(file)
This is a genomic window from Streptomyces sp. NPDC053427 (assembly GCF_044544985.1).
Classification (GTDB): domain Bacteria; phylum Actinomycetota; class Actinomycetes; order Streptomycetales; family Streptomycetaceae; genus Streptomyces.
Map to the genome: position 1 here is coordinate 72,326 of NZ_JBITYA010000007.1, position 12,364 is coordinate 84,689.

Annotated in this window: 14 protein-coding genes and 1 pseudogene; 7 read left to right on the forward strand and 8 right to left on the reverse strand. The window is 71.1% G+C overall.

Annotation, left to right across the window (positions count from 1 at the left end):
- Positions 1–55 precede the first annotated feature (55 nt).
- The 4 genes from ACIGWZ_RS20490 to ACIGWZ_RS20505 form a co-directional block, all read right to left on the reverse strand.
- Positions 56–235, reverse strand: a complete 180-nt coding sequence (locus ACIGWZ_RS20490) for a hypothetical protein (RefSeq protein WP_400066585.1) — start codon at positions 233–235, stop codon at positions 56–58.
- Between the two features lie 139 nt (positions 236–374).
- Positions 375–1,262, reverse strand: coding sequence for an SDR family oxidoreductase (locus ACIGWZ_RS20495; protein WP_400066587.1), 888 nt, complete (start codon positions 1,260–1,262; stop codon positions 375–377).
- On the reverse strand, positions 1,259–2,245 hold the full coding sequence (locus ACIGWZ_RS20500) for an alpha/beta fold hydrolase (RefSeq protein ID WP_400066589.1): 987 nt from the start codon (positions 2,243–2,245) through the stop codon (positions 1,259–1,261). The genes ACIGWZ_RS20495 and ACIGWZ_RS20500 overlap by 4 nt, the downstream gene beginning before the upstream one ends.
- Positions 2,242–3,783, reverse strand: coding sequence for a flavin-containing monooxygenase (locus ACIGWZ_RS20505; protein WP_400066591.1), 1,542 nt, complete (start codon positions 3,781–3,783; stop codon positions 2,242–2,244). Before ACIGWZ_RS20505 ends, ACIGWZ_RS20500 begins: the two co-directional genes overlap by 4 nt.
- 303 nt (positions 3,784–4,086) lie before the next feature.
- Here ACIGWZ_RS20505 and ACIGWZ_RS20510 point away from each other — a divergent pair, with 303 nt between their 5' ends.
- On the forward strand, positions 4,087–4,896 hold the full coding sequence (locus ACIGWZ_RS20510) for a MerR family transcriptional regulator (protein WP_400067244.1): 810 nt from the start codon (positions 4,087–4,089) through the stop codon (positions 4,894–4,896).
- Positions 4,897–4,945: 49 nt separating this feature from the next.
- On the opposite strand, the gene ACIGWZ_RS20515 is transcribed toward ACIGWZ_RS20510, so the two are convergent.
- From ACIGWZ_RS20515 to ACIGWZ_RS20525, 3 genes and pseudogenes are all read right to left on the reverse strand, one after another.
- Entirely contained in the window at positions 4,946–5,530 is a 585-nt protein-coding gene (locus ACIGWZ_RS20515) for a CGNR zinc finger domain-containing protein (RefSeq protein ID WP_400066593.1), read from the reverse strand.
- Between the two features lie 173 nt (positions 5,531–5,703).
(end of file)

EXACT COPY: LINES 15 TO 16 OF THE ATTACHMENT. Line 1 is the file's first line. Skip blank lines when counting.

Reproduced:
- On the forward strand, positions 4,087–4,896 hold the full coding sequence (locus ACIGWZ_RS20510) for a MerR family transcriptional regulator (protein WP_400067244.1): 810 nt from the start codon (positions 4,087–4,089) through the stop codon (positions 4,894–4,896).
- Positions 4,897–4,945: 49 nt separating this feature from the next.